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These symptoms take place between the 4th and 6th month after childbirth. Although the cause of this condition has not been established, individuals recover quickly with the help of counseling and support. This paper will establish some of the facts that have been noted about PDP in men and measures that have been taken to curb it.
Majority of patients with this condition are women, and it is for this reason less consideration has been given to men. The meta-analysis recently carried out by Sharnail Bazemore and James Paulson from the Virginia Medical School, established that there was a change in moods and behavior among fathers while in the first trimester and at the beginning of postpartum adjustments. In the research, which used system theory, it was discovered that the rate of depression in men interviewed during the antenatal period was at 10%. This increases to 25% during the postpartum period that is in the 3rd and 6th month. However, it was difficult for the research to be implicated at first since the paternal depression coincided with the maternal depression. The finding is beneficial as it allows consideration to be taken concerning these modal changes in men during the paternal period before they interfere with the parent-infant contact. This is because this wary moody condition accustomed with behavioral, emotional and development will affect the parent-infant contact and bonding (Arya).
Moreover, PPD has been discovered to be the main contributor of weight gain in most new fathers. A system theory research by Dr. Paul G. Ramchandani from the University of Oxford in England discovered that men had depressive symptoms from the 8th week of the birth of their first child. Through a case study, one of his male patients admitted that he had stress after the birth of his child. However, after being heavily stressed up, he admitted that it was difficult to balance between his newborn child and his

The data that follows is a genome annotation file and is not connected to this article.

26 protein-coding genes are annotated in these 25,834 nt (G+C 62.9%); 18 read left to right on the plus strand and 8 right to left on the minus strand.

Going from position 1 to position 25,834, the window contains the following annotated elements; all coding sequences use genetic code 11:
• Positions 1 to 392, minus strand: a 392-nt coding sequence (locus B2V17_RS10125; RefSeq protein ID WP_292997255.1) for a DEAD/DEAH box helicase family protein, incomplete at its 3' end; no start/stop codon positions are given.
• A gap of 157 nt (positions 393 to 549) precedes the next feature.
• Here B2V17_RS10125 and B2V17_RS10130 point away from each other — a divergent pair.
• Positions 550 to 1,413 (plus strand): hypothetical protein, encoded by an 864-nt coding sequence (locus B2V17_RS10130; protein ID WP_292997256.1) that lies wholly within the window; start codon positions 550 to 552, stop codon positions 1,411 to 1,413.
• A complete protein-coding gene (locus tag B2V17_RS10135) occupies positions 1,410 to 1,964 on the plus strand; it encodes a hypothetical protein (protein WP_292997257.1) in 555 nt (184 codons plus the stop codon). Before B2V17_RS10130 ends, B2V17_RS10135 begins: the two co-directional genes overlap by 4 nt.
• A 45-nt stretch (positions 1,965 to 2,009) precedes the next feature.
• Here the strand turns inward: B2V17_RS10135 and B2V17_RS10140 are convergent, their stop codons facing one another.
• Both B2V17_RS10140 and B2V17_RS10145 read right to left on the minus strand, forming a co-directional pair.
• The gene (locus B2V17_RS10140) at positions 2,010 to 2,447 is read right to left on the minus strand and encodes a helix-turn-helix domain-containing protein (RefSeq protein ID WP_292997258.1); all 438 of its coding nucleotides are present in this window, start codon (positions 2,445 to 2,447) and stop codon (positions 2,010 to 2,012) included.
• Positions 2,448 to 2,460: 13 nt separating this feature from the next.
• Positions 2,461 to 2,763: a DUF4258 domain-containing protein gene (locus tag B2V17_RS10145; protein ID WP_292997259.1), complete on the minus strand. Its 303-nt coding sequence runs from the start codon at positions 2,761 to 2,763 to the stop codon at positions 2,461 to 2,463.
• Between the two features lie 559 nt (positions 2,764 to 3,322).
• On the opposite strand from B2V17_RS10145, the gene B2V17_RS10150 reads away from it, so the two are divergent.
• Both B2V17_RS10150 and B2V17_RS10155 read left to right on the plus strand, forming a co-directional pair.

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Postpartum Depression Case Study Name Course Date Postpartum Depression Case Study 1. Postpartum Depression is common for women who have given birth, lasting for even a whole year after the birth of a child. The disorder occurs at an average of 10 to 20 % of women immediately after giving birth, characterized by concern for the health of the newborn child as well as the feeling of causing harm to the newly born by her mother (Boyce, 2003).
This paper focuses on postpartum depression, a serious disorder known as postpartum depression, likely to attack women especially after giving birth. The paper will begin by defining the disorder, illustrating the cause as well as the symptoms of the disorder.
It has long been agreed that babies are a blessing, and it is thus they should be treated with the utmost care and love in order to ensure that they grow up enjoying a healthy and happy life. One of the ways of doing this is ensuring that there are no complications along the way, and if any should arise, they should be noted early enough for the parent to be able address the situation it is too late (Welton, 2010).
The authors claim that increasing number of 'depressed' people in the USA is explained by new diagnosis and new symptoms regarded as 'depression'. According to statistical results, depression 'afflicts' more than 10% of the American population each year (Horwitz & Wakefield 2005, p.
Sometimes, circumstances seem to recede away; here germinates the feeling of despair, anguish, hopelessness and distress causing depression, which require immediate attention to prevent devastating consequences (“Depression”).
In medical terms,
The depressed persons have no interest in many activities taking place around them and always keep to themselves in deep thought. Other symptoms of depression are the lack of appetite and fatigue, which can result into the lack of
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